Why Are Mortgage Rates Rising, and What Does That Mean for You?
There was a time, not so very long ago, when a mortgage interest rate even approaching 4% would send countless Americans to their banks to refinance their homes.
Now, after five years with rates below or just above that level, many people have forgotten than on a historic level sub-4% mortgages are an incredible deal. In fact, according to Freddie Mac (NASDAQOTH: FMCC) , the average annual interest rate on a 30-year mortgage has topped 4% only once in the past five years, when it came in at 4.17% in 2014 . Even in that year, the average dropped to 3.86% in December, a number it has hovered around for nearly two years.
Heading into 2017, however, with a new Donald Trump-led administration taking over the White House, rates may very well rise, as they have done by about a quarter of a percentage point since the election ended. That could be bad news not only for people seeking to buy a new home, but also for people looking to sell.
"With the incoming administration's policies driving a large portion of upward rate momentum, mortgage rates will be hard-pressed to make significant improvements until after Trump takes office," wrote MortgageNewsDaily.com . "Rates can move for other reasons, but it would take something big and unexpected for rates to move appreciably lower."
Why are mortgage rates moving higher?
Trump winning the presidency has pushed bond yields higher and that has caused mortgage rates to inch up. It's important to not that today's rates, which still average below 4% for a 30-year mortgage, remain ridiculously low by historical standards. Over the past 45 years that average rate has been 8.26%, according to data from Freddie Mac.
Bond rates have been steadily rising since Trump won the presidency. If that continues then mortgage rates will follow. As the following chart shows, 10-year Treasury notes, a common form of bond, have seen rates move higher since November.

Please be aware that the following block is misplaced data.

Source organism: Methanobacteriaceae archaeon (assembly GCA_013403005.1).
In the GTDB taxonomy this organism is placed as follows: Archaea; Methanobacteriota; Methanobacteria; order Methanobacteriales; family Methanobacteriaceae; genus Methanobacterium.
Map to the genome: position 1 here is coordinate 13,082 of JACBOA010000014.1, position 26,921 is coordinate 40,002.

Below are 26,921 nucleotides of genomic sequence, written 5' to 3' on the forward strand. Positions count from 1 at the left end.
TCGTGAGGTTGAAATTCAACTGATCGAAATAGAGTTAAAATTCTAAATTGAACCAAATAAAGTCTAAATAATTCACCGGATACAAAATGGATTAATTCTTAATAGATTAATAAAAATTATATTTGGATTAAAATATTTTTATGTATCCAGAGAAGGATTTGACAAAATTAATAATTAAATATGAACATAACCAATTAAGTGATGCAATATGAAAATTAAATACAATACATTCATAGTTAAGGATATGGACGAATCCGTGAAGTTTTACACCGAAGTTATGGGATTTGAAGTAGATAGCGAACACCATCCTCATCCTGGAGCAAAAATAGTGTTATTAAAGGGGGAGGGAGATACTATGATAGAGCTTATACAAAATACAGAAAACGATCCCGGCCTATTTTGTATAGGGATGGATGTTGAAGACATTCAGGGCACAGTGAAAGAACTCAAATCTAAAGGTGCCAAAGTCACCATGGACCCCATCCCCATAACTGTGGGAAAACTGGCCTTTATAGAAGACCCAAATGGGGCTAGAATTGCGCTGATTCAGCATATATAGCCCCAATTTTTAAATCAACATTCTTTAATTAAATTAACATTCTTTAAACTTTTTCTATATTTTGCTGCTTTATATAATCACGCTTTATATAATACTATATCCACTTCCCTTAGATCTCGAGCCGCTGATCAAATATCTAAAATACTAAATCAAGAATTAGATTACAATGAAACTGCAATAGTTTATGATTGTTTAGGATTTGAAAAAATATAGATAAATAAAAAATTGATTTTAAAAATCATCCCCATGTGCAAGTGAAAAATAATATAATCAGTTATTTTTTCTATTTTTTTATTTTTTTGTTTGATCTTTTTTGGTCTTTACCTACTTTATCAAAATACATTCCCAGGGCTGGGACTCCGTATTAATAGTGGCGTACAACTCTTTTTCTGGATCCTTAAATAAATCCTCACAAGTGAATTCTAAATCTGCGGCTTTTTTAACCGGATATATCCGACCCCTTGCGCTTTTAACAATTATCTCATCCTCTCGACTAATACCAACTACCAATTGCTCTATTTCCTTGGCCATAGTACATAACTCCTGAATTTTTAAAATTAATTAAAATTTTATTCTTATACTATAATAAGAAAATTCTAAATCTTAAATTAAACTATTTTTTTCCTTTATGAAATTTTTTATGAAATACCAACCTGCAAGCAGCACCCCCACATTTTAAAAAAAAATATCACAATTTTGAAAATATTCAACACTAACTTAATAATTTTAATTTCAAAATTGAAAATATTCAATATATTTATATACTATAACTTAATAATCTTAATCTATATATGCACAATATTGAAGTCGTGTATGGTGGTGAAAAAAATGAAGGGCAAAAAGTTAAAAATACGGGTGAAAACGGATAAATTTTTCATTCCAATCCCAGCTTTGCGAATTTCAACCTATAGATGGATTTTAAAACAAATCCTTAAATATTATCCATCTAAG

Image source: YCharts.com .
What do higher mortgage rates mean?
The higher the interest rate you pay on your loan, the more you will pay each month. If you have a mortgage of $100,000 with a 5% interest rate your monthly payment will be $536.82. Paying 0.25% more pushes your monthly payment to $552.20, $15.38 higher.
That doesn't sound like much, but it works out to $184.56 extra each year and $5,536.80 over the 30 years of a loan. One quarter of a percent up or down may not change how much house most buyers can afford, but if rates move from steadily below 4% to 5% or even higher, it could change the housing market.
"The ultimate problem is the impact of rising rates on home values," Stu Feldstein, president at SMR Research Corp., a mortgage-research firm told The Wall Street Journal (subscription required). "We're back into a bubble condition in part because of low rates that have enabled people to buy houses much more expensive than their incomes could afford."
What should you do?
How you should respond to the potential of rising rates depends on whether you're a buyer or seller. If you plan to sell your home in the near future, it makes sense to list it now before rates rise, which could not only thin the number of buyers but also push prices down.
If you're a buyer, the choice is less clear, and it becomes a bit of a math problem. Paying more interest on your mortgage is bad, but if higher mortgage rates force house prices down while keeping others out of the market, that could actually be a benefit.
For those who already own a home they intend to stay in, rising rates mean it's time to refinance if you have a variable-rate mortgage or one where the interest rate is above the current still-near-historic lows. In that case, it becomes a different equation: Here, refinancing makes sense if the amount you'll save from doing so will pay back whatever closing costs you incur in a time period that's less than the length of time you plan to remain in the home.
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Daniel Kline has no position in any stocks mentioned. He is glad to have finished his home-buying process at least for a while. The Motley Fool has no position in any of the stocks mentioned. Try any of our Foolish newsletter services free for 30 days . We Fools may not all hold the same opinions, but we all believe that considering a diverse range of insights makes us better investors. The Motley Fool has a disclosure policy .